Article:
How many of you mow your own lawns? No one raised a hand. After some discussion, it was clear that each individual felt their time was better spent doing something else.

How many of you get your groceries delivered? Several hands went up, with comments like “I don’t have time for that” and “The convenience outweighs the cost.” Among those who still shopped at grocery stores, most also ate delivered/take-out food at two or three times a week.

How many of you use a cleaning service for your home? Most raised a hand, with several noting they and their spouses simply couldn’t keep up with housework given career demands and children.

In sum, the dealers all agreed that each example represents the rise of household outsourcing—where a third-party provider offered a better, faster, cheaper or more convenient alternative for the dealers and their families than doing these tasks themselves.

Next, I turned the tables. I asked the dealers if they’d ever consider outsourcing some of the work they’ve long regarded as the sole priority and province of their dealerships—specifically the acquisition and reconditioning of used vehicles.

I wasn’t surprised by the responses. Only a couple of the dealers said they’d consider this type of outsourcing. As one put it, “We can buy and recondition the cars better ourselves. Plus, we’d give up the internal gross profit for recon to someone else. It doesn’t make sense.”

Years ago, I would have wholeheartedly agreed with the dealer’s assessment. One of the most beneficial aspects of today’s typical dealership business model is the ability to make money at each phase of a used vehicle’s lifecycle. Indeed, in some cases, the internal and back-end gross a dealer pockets from a retail used vehicle sale represents the only gross profit opportunity, given margin compression and market volatility.

But I’m starting to question whether this sacred cow—of doing the vehicle acquisition and reconditioning work yourself—is no longer the no-brainer decision it used to be. I’ve arrived at this way of thinking for three reasons:

1. Larger dealer groups are opting for outsourcing. Perhaps the best example of this trend is the partnership between Sonic Automotive and Manheim, wherein the auction company buys the cars and makes them retail-ready. Sonic views the arrangement as one that drives greater efficiency and profitability for their used vehicle operations. In a recent AutoRemarketing article, Sonic CEO Scott Smith noted some of the benefits the group expects from the Manheim partnership: “We don’t have to build the facility to recondition cars. We don’t have to have the buying team. We don’t have to have all the technicians, all the staff, everything you have to have, so the economics will be significantly better.”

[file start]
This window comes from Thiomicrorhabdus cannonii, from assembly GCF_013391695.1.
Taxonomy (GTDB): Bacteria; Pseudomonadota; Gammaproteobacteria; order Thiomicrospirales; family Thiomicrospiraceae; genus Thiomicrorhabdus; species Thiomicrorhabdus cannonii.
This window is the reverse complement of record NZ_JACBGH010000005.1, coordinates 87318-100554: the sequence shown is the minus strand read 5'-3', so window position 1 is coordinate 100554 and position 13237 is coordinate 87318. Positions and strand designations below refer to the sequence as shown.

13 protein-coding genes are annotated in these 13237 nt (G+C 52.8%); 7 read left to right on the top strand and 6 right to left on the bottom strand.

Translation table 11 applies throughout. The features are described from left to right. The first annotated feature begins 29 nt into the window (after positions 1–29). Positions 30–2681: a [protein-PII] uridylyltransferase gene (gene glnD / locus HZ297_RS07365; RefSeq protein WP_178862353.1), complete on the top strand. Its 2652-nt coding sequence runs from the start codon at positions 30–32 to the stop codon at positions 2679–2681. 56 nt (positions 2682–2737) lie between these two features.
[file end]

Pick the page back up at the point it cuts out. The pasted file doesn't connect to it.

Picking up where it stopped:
2. Vehicle acquisition and reconditioning efficiency remain persistent challenges for dealers. All of the dealers in the group admitted they wished they could more quickly acquire and recondition vehicles. A few dealers noted they consistently recondition vehicles in two days or less, thanks in part to reconditioning teams and resources dedicated to the task. For most, however, the standard reconditioning time runs closer to five days or more. Every dealer acknowledged and understood that they’d make more money if they minimized the cost and time it currently takes to acquire and make their used cars retail-ready.

3. Pressure to outsource will only grow more pronounced. I was struck by one dealer’s story as he and his wife decided it’d be best to hire a lawn service. The dealer considered mowing the lawn an important responsibility, particularly for the example it set for his young son. But every weekend, he found himself fighting for lawn time, while his wife protested that the time should spend it with the kids. Over time, I’m convinced dealers will face a similar trade-off as market realities and diminished profitability push them to consider outsourcing options that, at the moment, rub them the wrong way.

Make no mistake, I am not advocating that dealers rush to outsource their used vehicle acquisition and reconditioning work. I am, however, suggesting that the time appears to have arrived where these sacred cows may no longer be as sacred and smart as dealers have long believed.

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Nearly a decade ago, I met Brian Benstock, general manager and vice president of Paragon Honda and Paragon Acura in Queens, N.Y.

At the time, Benstock thought he was doing pretty well in used vehicles. He retailed 80 units a month, and boasted a front-end gross profit that beat many other dealers.